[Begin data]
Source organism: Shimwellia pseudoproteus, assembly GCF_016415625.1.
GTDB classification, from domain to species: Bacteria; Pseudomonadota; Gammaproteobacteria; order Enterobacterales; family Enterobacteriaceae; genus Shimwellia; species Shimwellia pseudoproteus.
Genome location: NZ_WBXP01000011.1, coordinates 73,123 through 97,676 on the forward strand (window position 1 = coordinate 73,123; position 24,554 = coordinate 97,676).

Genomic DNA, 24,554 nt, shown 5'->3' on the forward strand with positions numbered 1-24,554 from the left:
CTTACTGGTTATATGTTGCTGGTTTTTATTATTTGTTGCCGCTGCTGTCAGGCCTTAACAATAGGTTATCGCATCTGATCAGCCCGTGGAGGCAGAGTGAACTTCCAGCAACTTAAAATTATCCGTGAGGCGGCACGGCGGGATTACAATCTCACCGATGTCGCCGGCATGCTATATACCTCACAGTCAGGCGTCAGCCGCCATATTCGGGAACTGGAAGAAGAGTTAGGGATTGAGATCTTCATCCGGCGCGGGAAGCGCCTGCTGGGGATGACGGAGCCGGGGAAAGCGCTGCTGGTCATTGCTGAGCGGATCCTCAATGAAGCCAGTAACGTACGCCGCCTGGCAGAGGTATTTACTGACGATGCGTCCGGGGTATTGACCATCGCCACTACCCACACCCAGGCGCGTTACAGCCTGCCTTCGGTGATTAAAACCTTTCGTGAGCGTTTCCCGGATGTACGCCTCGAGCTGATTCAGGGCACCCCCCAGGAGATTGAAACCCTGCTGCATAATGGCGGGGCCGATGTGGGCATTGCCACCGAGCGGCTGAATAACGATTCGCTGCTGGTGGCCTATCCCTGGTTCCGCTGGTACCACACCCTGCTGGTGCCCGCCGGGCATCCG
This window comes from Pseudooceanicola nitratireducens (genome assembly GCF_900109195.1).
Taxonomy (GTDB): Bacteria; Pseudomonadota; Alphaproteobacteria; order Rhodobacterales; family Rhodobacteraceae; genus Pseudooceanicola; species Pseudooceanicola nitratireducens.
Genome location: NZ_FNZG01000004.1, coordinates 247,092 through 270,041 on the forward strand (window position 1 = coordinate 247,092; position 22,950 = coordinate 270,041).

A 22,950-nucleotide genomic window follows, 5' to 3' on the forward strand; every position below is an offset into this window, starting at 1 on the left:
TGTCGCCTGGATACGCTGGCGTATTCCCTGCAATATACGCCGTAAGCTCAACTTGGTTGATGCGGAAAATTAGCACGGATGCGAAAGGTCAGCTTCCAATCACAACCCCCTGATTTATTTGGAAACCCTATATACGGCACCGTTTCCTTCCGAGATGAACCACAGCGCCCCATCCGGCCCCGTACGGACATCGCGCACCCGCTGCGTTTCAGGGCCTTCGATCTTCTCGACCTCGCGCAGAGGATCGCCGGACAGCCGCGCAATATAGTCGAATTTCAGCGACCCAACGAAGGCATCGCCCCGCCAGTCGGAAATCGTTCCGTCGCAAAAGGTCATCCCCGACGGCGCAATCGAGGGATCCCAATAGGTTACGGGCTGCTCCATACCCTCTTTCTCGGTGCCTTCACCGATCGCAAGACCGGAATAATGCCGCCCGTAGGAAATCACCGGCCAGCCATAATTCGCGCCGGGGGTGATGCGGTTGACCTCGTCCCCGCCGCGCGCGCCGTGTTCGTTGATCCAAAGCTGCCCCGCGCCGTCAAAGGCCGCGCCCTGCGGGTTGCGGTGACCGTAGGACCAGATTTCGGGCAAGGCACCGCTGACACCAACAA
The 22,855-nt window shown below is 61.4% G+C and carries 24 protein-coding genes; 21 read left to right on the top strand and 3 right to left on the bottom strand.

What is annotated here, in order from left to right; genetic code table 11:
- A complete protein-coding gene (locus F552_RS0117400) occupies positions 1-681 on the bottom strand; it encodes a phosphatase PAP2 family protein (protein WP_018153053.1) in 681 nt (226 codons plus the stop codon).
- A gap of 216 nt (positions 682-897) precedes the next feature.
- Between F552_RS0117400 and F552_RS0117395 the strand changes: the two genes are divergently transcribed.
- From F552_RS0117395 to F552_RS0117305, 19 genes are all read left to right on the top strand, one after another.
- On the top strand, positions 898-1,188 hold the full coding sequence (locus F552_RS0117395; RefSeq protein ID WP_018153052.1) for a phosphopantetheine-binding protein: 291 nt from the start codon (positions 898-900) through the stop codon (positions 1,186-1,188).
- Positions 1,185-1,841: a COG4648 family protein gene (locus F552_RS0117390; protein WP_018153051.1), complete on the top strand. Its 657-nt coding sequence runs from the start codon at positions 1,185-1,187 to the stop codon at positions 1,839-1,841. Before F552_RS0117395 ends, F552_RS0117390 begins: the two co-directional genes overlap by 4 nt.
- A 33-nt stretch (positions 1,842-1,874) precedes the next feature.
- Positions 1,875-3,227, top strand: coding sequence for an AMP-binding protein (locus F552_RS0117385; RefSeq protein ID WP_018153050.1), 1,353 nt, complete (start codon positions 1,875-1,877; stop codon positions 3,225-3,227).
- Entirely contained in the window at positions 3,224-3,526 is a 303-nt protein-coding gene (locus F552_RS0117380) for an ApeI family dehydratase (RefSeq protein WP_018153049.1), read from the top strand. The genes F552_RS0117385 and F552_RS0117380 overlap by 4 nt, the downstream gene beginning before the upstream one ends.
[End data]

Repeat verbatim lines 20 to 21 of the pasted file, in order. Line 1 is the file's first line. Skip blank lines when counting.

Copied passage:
- Positions 1,875-3,227, top strand: coding sequence for an AMP-binding protein (locus F552_RS0117385; RefSeq protein ID WP_018153050.1), 1,353 nt, complete (start codon positions 1,875-1,877; stop codon positions 3,225-3,227).
- Entirely contained in the window at positions 3,224-3,526 is a 303-nt protein-coding gene (locus F552_RS0117380) for an ApeI family dehydratase (RefSeq protein WP_018153049.1), read from the top strand. The genes F552_RS0117385 and F552_RS0117380 overlap by 4 nt, the downstream gene beginning before the upstream one ends.